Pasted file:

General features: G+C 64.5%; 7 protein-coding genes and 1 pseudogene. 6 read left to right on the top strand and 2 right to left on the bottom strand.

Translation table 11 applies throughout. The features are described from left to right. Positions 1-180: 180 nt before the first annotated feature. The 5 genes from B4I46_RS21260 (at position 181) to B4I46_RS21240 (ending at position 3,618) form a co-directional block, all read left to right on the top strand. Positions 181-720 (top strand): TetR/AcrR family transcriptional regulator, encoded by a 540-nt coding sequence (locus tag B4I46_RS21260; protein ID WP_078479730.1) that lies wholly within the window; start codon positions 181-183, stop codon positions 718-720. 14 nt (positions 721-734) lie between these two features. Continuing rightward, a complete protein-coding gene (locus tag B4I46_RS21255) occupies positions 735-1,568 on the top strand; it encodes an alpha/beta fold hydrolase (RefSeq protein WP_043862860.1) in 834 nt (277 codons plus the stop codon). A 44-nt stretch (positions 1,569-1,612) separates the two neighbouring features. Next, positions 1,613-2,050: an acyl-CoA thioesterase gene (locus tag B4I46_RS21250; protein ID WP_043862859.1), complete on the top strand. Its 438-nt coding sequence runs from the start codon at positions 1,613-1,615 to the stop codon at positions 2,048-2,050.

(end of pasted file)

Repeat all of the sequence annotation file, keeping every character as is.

General features: G+C 64.5%; 7 protein-coding genes and 1 pseudogene. 6 read left to right on the top strand and 2 right to left on the bottom strand.

Translation table 11 applies throughout. The features are described from left to right. Positions 1-180: 180 nt before the first annotated feature. The 5 genes from B4I46_RS21260 (at position 181) to B4I46_RS21240 (ending at position 3,618) form a co-directional block, all read left to right on the top strand. Positions 181-720 (top strand): TetR/AcrR family transcriptional regulator, encoded by a 540-nt coding sequence (locus tag B4I46_RS21260; protein ID WP_078479730.1) that lies wholly within the window; start codon positions 181-183, stop codon positions 718-720. 14 nt (positions 721-734) lie between these two features. Continuing rightward, a complete protein-coding gene (locus tag B4I46_RS21255) occupies positions 735-1,568 on the top strand; it encodes an alpha/beta fold hydrolase (RefSeq protein WP_043862860.1) in 834 nt (277 codons plus the stop codon). A 44-nt stretch (positions 1,569-1,612) separates the two neighbouring features. Next, positions 1,613-2,050: an acyl-CoA thioesterase gene (locus tag B4I46_RS21250; protein ID WP_043862859.1), complete on the top strand. Its 438-nt coding sequence runs from the start codon at positions 1,613-1,615 to the stop codon at positions 2,048-2,050.